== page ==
XRD patterns for WOS powders without thermal treatment (WOS WT); and thermal annealing at 500 (WOS-500 °C); 700 (WOS-700 °C) and 900 °C (WOS-900 °C).

To approach the particle size (D) for CaCO3 crystals, we use Debye - Scherrer equation (Ec. 1):

Ec. (1)

where: λ, is X-ray wavelength (1.5418 Å); B, is the full width at the half-maximum of the CaCO3 (104) line and θ is the diffraction angle, resulting in a crystal size of the order of 24 nm. In addition to the carbonate of calcium in form of calcite, it also presents aragonite traces, another type of carbonate of calcium but with different crystal structure. Fig. 5 shows an onset of diffraction patterns WOS-WT (a) and WOS-500°C (b), where it was possible to identify two peaks corresponding to: aragonite, (letter A) and calcite, (letter C). All diffraction peaks correspond to calcium carbonate in two crystalline forms: the calcite type (rhombohedral) [24] and the aragonite type (orthorhombic) (Fig. 5a) [4]. When the aragonite is heated up, it changes its crystalline structure into calcite (Fig. 5b), as described by Yoshioka and Kitano [2], who assumed that this transition phase may be due to the amount of water present in the structure of aragonite and this plays an important role in phase transition. The analysis of diffractograms reveals that the rhombohedral calcite prevails in the WOS-WT and WOS-500 samples, according to the PDF 00-047-1743, as it overtakes the orthorhombic phase (PDF 01-083-0577) in WOS -500 °C powder, coinciding with space and intensities of published powder diffraction patterns.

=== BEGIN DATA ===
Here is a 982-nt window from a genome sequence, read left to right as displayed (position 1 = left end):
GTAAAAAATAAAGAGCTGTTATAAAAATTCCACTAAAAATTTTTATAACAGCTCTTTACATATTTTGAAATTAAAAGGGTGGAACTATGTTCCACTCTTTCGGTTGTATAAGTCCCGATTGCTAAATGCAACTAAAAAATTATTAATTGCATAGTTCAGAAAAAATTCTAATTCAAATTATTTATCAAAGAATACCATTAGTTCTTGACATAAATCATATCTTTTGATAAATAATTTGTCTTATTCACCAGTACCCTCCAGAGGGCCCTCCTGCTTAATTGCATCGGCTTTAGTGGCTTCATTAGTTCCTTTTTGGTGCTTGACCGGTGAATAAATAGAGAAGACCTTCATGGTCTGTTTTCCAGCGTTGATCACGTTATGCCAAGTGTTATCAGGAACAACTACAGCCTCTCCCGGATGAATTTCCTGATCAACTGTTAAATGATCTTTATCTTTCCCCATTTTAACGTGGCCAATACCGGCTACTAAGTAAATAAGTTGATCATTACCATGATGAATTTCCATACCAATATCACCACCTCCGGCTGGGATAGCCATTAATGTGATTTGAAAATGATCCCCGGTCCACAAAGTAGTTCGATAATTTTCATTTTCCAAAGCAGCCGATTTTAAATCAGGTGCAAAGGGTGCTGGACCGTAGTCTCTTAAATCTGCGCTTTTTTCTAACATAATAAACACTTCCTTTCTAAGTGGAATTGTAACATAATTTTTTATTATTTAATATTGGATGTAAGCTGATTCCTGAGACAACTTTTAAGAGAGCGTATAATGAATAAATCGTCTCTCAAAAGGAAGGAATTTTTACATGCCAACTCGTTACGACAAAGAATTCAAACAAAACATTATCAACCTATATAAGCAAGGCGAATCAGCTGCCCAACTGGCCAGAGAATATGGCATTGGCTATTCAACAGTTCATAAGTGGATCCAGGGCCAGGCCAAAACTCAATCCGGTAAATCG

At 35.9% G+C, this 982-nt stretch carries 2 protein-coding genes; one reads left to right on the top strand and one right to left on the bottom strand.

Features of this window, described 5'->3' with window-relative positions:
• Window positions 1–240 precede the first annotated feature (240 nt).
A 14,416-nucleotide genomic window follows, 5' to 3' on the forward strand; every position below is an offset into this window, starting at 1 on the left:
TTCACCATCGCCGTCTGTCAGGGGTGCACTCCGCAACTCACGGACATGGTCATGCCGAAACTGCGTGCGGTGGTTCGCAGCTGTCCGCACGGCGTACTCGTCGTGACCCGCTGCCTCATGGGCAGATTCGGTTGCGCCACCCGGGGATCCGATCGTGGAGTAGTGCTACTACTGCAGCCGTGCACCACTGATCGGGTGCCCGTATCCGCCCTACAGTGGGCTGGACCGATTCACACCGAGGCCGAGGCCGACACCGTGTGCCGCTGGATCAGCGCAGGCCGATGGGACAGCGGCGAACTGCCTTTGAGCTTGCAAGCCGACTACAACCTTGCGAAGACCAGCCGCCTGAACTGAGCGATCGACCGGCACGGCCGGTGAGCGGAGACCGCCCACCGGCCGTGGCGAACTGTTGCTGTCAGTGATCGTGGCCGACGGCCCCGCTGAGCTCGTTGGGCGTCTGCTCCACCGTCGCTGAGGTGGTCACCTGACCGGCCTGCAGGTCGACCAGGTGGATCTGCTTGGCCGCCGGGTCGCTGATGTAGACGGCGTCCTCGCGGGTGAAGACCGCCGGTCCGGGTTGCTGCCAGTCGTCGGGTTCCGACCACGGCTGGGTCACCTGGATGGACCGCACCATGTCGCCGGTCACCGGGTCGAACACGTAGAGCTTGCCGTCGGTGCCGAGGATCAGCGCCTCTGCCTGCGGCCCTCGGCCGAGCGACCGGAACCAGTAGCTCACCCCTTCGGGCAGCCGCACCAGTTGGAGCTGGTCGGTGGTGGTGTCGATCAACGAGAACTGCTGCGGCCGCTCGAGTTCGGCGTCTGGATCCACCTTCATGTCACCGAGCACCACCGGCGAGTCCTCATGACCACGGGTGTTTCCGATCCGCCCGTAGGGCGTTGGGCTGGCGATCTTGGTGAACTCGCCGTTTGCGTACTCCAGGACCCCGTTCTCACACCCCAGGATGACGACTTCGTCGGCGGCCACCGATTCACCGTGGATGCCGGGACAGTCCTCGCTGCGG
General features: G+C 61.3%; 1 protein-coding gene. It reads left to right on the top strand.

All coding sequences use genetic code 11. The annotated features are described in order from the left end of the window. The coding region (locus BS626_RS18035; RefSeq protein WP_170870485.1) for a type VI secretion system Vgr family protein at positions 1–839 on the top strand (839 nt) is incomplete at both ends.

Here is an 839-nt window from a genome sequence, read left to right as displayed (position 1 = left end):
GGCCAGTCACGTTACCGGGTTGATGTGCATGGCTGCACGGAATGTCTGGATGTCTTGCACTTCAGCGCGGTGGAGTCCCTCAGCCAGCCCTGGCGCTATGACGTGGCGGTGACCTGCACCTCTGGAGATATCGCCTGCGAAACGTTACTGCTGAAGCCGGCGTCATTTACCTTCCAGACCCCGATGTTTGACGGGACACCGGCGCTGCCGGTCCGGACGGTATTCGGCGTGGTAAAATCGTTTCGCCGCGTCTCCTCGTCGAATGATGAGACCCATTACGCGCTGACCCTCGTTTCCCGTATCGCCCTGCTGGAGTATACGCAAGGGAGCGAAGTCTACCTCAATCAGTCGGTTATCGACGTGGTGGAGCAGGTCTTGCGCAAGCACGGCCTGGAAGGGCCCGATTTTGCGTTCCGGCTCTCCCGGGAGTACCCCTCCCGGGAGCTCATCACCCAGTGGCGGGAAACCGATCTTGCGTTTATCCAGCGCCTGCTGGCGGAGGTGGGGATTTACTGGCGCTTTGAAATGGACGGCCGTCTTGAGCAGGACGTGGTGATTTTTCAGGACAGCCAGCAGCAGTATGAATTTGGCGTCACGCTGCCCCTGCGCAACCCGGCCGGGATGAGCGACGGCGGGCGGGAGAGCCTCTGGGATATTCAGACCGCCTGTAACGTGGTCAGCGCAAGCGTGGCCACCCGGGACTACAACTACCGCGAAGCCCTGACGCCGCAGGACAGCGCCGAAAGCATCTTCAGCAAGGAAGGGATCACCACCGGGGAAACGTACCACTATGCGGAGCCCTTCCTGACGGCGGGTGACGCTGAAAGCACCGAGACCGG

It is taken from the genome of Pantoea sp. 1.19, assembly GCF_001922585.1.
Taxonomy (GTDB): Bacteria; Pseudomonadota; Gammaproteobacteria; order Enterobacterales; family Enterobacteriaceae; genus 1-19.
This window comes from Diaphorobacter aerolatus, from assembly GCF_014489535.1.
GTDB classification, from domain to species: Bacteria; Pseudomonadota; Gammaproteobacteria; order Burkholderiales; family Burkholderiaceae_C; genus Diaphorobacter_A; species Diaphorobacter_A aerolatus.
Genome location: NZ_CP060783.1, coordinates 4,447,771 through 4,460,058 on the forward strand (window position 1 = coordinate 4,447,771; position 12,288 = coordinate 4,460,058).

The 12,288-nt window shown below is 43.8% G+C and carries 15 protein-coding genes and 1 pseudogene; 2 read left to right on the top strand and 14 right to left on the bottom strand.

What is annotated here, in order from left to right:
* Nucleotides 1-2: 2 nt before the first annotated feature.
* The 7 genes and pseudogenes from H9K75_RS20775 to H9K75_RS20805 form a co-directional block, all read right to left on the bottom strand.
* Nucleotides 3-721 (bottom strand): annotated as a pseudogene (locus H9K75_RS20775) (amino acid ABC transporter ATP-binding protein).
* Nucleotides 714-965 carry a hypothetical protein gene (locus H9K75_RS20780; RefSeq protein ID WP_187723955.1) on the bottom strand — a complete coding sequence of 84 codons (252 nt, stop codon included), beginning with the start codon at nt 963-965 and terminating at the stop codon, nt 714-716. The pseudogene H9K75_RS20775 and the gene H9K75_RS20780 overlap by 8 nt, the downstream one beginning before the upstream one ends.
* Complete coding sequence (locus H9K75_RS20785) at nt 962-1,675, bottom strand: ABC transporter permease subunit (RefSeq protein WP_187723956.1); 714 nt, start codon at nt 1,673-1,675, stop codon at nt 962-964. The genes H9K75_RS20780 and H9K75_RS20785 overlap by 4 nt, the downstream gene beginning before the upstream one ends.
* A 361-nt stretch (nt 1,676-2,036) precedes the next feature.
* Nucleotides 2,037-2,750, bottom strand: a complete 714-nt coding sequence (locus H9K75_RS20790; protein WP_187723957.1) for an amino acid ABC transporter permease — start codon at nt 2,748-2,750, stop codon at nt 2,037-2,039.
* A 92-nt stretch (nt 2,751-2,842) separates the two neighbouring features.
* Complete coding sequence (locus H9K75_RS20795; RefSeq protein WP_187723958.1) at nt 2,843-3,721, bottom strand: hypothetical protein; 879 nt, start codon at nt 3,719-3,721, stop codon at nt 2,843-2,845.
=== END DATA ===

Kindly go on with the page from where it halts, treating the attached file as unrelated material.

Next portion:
Fig. 5